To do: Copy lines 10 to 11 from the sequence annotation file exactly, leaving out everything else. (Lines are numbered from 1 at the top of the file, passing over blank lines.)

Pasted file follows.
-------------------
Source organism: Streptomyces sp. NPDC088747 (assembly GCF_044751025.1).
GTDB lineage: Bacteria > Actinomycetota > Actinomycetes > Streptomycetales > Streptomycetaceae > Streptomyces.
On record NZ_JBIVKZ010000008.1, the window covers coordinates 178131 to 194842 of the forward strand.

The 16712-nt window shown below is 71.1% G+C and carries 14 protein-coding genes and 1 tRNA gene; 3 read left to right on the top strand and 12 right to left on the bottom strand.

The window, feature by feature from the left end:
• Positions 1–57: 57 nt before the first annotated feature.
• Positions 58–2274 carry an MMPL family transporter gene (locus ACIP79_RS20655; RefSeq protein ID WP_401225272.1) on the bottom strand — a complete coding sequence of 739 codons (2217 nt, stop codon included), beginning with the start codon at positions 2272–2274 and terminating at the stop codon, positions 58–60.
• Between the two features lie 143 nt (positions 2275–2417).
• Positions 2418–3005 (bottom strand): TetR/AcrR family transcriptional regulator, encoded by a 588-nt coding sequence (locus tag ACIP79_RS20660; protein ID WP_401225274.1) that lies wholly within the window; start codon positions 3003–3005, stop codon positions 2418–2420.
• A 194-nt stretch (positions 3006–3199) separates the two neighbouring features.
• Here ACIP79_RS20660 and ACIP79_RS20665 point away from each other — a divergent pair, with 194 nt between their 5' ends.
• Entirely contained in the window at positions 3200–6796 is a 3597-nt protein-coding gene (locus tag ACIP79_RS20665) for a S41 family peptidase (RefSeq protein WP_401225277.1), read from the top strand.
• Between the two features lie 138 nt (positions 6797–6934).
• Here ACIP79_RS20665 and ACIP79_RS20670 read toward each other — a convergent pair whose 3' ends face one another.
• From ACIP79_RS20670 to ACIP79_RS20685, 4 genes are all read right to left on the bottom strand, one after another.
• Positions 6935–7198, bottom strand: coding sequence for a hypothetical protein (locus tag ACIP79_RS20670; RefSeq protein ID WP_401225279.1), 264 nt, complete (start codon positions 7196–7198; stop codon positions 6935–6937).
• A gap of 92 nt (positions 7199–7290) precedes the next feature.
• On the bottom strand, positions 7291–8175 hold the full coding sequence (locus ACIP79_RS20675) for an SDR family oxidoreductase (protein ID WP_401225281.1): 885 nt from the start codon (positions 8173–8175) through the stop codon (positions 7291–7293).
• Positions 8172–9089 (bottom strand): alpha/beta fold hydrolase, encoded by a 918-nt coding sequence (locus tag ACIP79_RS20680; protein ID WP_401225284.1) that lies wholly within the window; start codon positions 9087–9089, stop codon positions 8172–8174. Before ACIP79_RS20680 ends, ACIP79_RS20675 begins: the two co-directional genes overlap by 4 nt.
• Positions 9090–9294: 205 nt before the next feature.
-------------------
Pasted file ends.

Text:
• A 194-nt stretch (positions 3006–3199) separates the two neighbouring features.
• Here ACIP79_RS20660 and ACIP79_RS20665 point away from each other — a divergent pair, with 194 nt between their 5' ends.